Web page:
What tips do you have for a first-time self-publishing writer? by @steenaholmes
Answer by Steena Holmes:
So youwant to self publish you novel.
’ll hear it often that being an author and self publishing is a hard life, that it’s challenging and exhausting and that you’re alone in this venture. But you’ll also (I hope) hear about how easy it is to publish your own book, how exciting it is to see that first sale, how thrilling it is to hear from readers who loved your book. Yes, it’s harder today than it was back in 2011 when I self published my first novella…but it doesn’t mean you can’t succeed if you’re determined.
I have ten tips that I hope will help you along the way.
1. Don’t stop writing. Once you finish book one – start working on book two. Right away. Don’t get sidetracked by promotions, reviews,book tours, swag. WRITE. Just write.
2. Learn to focus. Focus on your next book. Not on social media. Not on all the things that can have you following trails of nothing but busyness…WRITE. Write first, then open Facebook if that’s what you need to do.
3. Don’t even think about marketing your books until you have at least three books published.
You’re probably asking why, right?
When you market, you’re marketing not just your book, but yourself, your brand. You’re brand is your promise to your reader of what they can expect from your books. But, not just that…wouldn’t you rather have your readers love your first book so much that they automatically buy your second, then your third and so forth? You lose out on keeping your reader’s attention if you only give them one book to enjoy.
4. Stop focusing on your sales. They will come. Celebrate the first sale. Celebrate the 100th sale. Celebrate the thousand and the million…but don’t focus on them. Focus on something else…like, improving your craft, writing the best book possible and on your readers. Make these things more important than how to increase your sales (not to say this isn’t important, but…)
5. Have a strategic marketing plan in place –while remaining fluid enough to make changes as the market changes (because it does…every month it seems). The worst thing you can do is not have a plan and always be running after the next fad or idea without knowing why you’re doing it or how it will benefit you and your brand.
6. Decide on a genre and stick to it. Atleast for the first three books or first full series. Once you’ve offered your readers a taste of your voice in this genre – look at your sales, how are they? If they are strong – then you might want to continue since you know you have a readership.
When a reader discovers you, they read your book and fall in love with that story. If you’ve given them a …let’s say a romance…odds are they are going to want to read your next romance because they loved it so much. But what if you’re next book is a fantasy? They might think twice about purchasing it. If you are a serious career author, than you are going to want to build your brand. You do that best by continually giving your readers what they expect when they pick up one of your books. Trust me…this was a hard lesson for me to learn.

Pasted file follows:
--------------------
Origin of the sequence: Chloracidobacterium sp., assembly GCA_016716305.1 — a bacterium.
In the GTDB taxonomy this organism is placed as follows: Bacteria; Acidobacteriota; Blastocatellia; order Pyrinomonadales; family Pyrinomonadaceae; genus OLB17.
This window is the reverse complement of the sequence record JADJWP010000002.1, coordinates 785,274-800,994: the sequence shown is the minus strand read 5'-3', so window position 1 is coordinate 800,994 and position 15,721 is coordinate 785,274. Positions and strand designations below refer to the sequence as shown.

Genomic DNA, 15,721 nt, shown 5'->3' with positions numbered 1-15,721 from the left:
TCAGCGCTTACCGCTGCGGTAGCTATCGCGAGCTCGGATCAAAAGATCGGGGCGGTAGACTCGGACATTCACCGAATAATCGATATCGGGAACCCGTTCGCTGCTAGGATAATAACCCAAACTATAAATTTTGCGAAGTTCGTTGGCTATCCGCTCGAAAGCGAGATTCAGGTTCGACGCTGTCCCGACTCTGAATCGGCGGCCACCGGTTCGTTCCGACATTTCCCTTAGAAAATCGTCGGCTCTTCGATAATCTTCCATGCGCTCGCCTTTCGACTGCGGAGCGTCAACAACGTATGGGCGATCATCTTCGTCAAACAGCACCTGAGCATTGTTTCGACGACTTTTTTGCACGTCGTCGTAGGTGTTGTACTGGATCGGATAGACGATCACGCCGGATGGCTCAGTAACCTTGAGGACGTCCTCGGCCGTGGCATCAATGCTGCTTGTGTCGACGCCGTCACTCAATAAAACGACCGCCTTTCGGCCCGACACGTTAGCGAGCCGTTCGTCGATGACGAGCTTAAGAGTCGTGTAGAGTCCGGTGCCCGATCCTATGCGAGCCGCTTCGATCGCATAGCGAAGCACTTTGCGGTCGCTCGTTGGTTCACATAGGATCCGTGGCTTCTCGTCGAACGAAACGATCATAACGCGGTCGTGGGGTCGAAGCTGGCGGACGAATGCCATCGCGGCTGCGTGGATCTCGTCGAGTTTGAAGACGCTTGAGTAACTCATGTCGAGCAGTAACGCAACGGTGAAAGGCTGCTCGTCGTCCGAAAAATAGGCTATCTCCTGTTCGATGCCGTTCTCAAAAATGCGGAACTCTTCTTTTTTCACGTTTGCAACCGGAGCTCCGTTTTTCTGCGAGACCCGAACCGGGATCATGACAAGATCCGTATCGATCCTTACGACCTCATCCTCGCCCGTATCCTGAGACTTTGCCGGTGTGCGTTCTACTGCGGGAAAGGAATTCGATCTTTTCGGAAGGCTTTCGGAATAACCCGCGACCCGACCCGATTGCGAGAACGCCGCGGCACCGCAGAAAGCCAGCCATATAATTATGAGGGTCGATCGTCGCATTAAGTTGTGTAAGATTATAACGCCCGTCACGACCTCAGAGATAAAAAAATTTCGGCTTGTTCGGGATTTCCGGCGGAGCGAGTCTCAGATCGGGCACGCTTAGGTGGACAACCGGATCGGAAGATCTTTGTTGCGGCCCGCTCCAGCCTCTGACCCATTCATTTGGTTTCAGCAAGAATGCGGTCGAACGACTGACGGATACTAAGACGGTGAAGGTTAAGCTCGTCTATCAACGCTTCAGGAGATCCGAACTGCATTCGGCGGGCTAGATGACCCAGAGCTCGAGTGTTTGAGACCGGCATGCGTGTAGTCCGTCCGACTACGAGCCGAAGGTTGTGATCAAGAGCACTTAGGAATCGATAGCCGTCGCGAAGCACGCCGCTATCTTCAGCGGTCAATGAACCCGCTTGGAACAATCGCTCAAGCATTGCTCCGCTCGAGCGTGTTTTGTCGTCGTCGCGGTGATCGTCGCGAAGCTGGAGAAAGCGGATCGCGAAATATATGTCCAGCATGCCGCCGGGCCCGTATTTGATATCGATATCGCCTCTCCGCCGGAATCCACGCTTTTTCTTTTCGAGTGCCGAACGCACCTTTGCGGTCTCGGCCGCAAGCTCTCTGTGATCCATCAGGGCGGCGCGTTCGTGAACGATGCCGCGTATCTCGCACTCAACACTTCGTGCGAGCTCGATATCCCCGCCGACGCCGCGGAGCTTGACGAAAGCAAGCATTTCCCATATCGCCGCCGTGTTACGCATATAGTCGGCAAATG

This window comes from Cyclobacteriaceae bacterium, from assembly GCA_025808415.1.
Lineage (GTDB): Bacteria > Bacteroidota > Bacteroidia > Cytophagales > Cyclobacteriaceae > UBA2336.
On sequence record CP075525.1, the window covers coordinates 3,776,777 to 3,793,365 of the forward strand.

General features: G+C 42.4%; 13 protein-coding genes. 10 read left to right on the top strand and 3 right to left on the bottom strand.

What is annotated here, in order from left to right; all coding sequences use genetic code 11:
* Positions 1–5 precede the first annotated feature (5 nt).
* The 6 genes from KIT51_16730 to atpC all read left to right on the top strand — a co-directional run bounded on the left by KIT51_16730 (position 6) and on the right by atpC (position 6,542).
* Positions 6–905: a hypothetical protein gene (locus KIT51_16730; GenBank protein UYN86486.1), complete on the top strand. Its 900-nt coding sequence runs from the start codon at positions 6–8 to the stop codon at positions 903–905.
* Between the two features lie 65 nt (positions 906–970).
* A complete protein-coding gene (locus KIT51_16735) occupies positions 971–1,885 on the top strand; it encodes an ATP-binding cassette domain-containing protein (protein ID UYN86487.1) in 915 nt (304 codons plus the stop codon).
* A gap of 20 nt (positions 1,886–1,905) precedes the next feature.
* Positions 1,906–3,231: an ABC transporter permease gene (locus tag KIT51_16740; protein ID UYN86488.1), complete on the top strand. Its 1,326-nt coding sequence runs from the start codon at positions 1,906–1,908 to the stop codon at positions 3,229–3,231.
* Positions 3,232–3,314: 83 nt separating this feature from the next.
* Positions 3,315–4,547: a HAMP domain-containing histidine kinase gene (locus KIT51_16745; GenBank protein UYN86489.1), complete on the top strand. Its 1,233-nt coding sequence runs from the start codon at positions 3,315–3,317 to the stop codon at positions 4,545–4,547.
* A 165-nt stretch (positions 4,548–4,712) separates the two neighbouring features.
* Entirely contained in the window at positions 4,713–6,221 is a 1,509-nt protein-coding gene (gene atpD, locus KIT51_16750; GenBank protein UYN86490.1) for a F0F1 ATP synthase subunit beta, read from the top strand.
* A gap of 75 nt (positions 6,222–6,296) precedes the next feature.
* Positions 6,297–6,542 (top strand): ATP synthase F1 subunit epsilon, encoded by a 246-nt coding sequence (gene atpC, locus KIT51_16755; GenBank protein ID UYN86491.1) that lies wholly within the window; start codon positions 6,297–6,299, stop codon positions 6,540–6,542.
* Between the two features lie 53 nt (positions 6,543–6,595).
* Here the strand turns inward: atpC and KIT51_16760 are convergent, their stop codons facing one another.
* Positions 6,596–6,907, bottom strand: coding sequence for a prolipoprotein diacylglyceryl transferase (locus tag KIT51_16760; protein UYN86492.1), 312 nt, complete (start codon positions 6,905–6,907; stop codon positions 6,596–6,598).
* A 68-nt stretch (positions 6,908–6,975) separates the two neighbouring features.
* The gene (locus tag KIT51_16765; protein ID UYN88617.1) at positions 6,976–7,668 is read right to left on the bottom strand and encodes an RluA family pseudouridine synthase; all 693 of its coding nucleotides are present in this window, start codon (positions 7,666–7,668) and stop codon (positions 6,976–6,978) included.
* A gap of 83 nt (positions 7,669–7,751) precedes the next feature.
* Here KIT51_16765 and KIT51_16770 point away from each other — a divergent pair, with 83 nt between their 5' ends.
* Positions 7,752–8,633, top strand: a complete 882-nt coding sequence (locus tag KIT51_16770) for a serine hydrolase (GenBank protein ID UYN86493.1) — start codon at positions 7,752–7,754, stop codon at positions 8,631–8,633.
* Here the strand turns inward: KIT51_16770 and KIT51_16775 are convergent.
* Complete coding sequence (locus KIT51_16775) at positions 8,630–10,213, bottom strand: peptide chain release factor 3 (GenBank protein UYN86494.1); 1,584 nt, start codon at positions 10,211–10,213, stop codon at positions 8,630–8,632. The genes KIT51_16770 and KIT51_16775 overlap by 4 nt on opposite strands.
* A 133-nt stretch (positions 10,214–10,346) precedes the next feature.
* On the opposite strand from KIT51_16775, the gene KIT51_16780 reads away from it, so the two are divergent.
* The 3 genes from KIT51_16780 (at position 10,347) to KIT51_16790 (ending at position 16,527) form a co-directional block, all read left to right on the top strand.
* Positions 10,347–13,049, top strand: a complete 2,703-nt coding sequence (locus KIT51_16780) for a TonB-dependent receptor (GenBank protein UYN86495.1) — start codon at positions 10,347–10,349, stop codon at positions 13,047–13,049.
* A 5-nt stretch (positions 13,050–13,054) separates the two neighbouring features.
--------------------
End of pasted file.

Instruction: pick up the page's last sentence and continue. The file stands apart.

7. Be aware of your genre. What works in romance may not work in women’s fiction. What works in for the thriller readers may not work for the YA audience. Not all marketing is equal for all genres and you need to be aware of that. It’s hard when you write one genre and surround yourself with authors who write something different. Trust me.
8. Be mindful of who you take advice from.
What worked two years ago in self-publishing does not work today. You will not see the same results. There are all sorts of blogs/websites/groups/cou
rses you can read that will give you good advice. But…not all advice is good. Even take what I have to say here with a grain of salt. The best thing you can do is listen, read and then evaluate. Ask yourself: is this still relevant? What is their track record? Do they really understand what they are talking about? Have they succeeded in the advice they are giving you?
9. Pay attention to your cover art. Your cover must be professionally created – unless you have an eye and skill set for graphic design, don’t think about saving money and creating your own. Do your research. Look at other covers in your genre, ask around, find someone you can work with. You will need to pay money for a good cover. Consider it an investment.
10. You will need editing. You will. It doesn’t matter if you are an english major or have amazing editing skills, you will need to have your work professionally edited. And not just by your friend who is an school teacher.You need to find a professional editor who does this for a living and pay them to edit your book.
Ask for a sample edit.
Contact their previous clients and ask if they were happy with their work. Please…please do not make the mistake I made when I first started…a good editor is worth their weight in gold and in the end will save you money (this from one who paid for editing 4 times for one book because I didn’t follow my own advice).
My last piece of advice is to find a group of writers who understand what it is like to self publish – join that group and ask a lot of questions. There are no stupid questions when it comes to your career. Good luck!